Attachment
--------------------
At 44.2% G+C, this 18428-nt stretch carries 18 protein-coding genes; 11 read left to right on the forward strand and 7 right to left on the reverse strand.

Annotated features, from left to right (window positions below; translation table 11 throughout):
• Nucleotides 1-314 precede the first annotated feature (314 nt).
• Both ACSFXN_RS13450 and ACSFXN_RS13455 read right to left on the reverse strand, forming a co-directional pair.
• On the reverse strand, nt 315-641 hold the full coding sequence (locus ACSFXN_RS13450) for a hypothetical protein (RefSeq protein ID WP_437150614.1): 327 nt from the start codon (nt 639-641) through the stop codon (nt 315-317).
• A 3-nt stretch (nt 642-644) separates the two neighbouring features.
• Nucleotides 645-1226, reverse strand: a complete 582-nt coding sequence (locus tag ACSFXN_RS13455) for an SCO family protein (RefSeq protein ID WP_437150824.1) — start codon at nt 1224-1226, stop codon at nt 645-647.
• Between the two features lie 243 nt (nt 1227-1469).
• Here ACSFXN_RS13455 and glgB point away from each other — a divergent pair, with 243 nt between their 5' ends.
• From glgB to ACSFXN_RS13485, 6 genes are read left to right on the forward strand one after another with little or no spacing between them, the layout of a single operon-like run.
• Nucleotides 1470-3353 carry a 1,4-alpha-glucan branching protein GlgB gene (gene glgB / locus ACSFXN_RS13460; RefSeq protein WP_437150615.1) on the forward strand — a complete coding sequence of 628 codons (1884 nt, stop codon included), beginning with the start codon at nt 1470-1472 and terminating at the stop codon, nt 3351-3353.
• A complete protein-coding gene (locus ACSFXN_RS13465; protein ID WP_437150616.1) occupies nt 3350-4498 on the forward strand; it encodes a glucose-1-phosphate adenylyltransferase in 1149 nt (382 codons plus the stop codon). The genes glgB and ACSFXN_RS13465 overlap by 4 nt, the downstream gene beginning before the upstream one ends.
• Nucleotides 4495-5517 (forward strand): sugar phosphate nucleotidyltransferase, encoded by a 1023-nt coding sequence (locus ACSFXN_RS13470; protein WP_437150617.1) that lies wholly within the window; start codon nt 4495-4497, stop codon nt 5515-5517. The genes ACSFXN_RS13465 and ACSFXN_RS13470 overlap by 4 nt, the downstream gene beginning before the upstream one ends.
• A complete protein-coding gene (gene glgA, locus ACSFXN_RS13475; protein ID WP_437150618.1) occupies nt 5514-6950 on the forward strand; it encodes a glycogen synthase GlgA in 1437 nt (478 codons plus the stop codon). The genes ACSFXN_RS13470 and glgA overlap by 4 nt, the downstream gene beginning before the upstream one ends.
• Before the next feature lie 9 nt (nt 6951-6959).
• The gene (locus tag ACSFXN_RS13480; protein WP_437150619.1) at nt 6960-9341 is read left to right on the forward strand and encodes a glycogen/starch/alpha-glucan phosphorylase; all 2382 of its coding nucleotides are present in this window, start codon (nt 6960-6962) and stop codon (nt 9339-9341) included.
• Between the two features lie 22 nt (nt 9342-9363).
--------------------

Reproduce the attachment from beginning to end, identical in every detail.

At 44.2% G+C, this 18428-nt stretch carries 18 protein-coding genes; 11 read left to right on the forward strand and 7 right to left on the reverse strand.

Annotated features, from left to right (window positions below; translation table 11 throughout):
• Nucleotides 1-314 precede the first annotated feature (314 nt).
• Both ACSFXN_RS13450 and ACSFXN_RS13455 read right to left on the reverse strand, forming a co-directional pair.
• On the reverse strand, nt 315-641 hold the full coding sequence (locus ACSFXN_RS13450) for a hypothetical protein (RefSeq protein ID WP_437150614.1): 327 nt from the start codon (nt 639-641) through the stop codon (nt 315-317).
• A 3-nt stretch (nt 642-644) separates the two neighbouring features.
• Nucleotides 645-1226, reverse strand: a complete 582-nt coding sequence (locus tag ACSFXN_RS13455) for an SCO family protein (RefSeq protein ID WP_437150824.1) — start codon at nt 1224-1226, stop codon at nt 645-647.
• Between the two features lie 243 nt (nt 1227-1469).
• Here ACSFXN_RS13455 and glgB point away from each other — a divergent pair, with 243 nt between their 5' ends.
• From glgB to ACSFXN_RS13485, 6 genes are read left to right on the forward strand one after another with little or no spacing between them, the layout of a single operon-like run.
• Nucleotides 1470-3353 carry a 1,4-alpha-glucan branching protein GlgB gene (gene glgB / locus ACSFXN_RS13460; RefSeq protein WP_437150615.1) on the forward strand — a complete coding sequence of 628 codons (1884 nt, stop codon included), beginning with the start codon at nt 1470-1472 and terminating at the stop codon, nt 3351-3353.
• A complete protein-coding gene (locus ACSFXN_RS13465; protein ID WP_437150616.1) occupies nt 3350-4498 on the forward strand; it encodes a glucose-1-phosphate adenylyltransferase in 1149 nt (382 codons plus the stop codon). The genes glgB and ACSFXN_RS13465 overlap by 4 nt, the downstream gene beginning before the upstream one ends.
• Nucleotides 4495-5517 (forward strand): sugar phosphate nucleotidyltransferase, encoded by a 1023-nt coding sequence (locus ACSFXN_RS13470; protein WP_437150617.1) that lies wholly within the window; start codon nt 4495-4497, stop codon nt 5515-5517. The genes ACSFXN_RS13465 and ACSFXN_RS13470 overlap by 4 nt, the downstream gene beginning before the upstream one ends.
• A complete protein-coding gene (gene glgA, locus ACSFXN_RS13475; protein ID WP_437150618.1) occupies nt 5514-6950 on the forward strand; it encodes a glycogen synthase GlgA in 1437 nt (478 codons plus the stop codon). The genes ACSFXN_RS13470 and glgA overlap by 4 nt, the downstream gene beginning before the upstream one ends.
• Before the next feature lie 9 nt (nt 6951-6959).
• The gene (locus tag ACSFXN_RS13480; protein WP_437150619.1) at nt 6960-9341 is read left to right on the forward strand and encodes a glycogen/starch/alpha-glucan phosphorylase; all 2382 of its coding nucleotides are present in this window, start codon (nt 6960-6962) and stop codon (nt 9339-9341) included.
• Between the two features lie 22 nt (nt 9342-9363).